Depends on your definition of "better". If you mean "better teacher", you'd be correct in a research university, but a professor who is good at getting grants generates a lot more revenue than they cost.This depends on how you do the accounting. Grant revenue is not fungible, and while the value to the institution and the state of big grants is indeniable, it still requires extra revenue from elsewhere in the institution to service the grant, so if the general funding of a university is tight then a researcher with a big grant will end up sucking resources out of other parts of campus, often off the backs of undergradutes. This has been exhaustively studied, especially since the 2008 crash, by people like Chris Newfield. This excellent blog post (and the earlier one it references) explains some aspects of the problem.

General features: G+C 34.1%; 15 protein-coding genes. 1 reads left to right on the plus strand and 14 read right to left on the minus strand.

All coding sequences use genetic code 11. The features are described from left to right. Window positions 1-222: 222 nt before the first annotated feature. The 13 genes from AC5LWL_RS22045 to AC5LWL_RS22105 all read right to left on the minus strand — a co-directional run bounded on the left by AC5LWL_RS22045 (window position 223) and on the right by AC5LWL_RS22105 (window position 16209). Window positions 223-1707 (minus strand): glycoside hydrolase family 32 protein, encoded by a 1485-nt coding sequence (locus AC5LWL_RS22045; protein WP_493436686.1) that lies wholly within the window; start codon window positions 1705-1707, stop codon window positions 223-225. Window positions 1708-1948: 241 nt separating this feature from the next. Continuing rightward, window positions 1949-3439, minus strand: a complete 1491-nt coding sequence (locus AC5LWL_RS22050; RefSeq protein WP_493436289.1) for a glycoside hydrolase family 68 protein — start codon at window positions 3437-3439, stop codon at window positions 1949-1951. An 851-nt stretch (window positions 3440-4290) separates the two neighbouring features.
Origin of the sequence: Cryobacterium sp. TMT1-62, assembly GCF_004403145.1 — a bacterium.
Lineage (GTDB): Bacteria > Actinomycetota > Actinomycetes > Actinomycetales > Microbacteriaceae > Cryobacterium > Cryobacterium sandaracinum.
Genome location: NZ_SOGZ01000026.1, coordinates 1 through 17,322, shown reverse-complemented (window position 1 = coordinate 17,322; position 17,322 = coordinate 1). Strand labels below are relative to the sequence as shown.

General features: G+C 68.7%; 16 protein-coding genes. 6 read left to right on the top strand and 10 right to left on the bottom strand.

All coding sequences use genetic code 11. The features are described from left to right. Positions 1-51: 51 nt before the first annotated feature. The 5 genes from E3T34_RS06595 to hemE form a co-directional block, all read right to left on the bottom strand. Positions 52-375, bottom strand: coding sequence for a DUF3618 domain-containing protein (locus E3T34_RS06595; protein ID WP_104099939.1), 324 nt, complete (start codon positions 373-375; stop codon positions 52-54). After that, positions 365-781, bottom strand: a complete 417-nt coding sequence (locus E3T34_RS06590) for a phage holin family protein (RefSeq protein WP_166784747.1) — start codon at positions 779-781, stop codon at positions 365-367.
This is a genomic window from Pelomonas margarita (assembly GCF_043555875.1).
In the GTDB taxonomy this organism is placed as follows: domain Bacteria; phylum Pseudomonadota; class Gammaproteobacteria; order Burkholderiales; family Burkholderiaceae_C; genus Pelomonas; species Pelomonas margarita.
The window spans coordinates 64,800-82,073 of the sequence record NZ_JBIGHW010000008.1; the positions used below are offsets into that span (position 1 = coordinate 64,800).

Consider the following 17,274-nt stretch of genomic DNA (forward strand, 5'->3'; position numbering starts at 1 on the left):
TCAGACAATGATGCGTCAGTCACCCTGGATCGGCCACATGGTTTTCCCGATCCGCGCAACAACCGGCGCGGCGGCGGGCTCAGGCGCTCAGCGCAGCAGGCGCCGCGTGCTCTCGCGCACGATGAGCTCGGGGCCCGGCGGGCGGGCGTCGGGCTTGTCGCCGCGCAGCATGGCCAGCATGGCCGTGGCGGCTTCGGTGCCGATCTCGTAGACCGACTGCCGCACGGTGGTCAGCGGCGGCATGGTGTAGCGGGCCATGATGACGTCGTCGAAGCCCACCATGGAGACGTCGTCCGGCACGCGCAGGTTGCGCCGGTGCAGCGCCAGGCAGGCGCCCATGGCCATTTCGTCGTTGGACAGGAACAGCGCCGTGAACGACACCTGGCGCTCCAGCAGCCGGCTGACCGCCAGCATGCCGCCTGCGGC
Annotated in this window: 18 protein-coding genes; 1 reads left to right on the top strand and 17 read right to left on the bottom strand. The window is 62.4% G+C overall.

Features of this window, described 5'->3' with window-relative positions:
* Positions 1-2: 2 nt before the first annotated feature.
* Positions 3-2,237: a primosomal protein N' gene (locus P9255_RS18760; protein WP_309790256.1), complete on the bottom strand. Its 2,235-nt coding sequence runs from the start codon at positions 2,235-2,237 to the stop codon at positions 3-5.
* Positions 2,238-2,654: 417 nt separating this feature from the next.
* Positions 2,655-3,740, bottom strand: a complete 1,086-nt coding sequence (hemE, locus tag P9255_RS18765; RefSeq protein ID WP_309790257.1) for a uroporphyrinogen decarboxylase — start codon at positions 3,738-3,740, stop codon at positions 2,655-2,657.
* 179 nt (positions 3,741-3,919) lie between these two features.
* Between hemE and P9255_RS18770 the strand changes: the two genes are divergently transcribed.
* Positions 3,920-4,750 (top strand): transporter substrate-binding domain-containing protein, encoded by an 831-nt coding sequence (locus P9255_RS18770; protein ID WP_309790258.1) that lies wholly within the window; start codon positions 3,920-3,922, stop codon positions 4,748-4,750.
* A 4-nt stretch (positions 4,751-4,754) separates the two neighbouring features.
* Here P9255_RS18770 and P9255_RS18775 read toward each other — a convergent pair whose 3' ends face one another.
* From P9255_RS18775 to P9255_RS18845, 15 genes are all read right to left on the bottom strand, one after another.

The bottom line is that a researcher in a research university with good grant support is serving the fundamental mission of the institution, and should be proud of the work they are doing, but they are not self-supporting no matter how big the grant or how high the negotiated overhead rate. (Nor should they be!) - DvF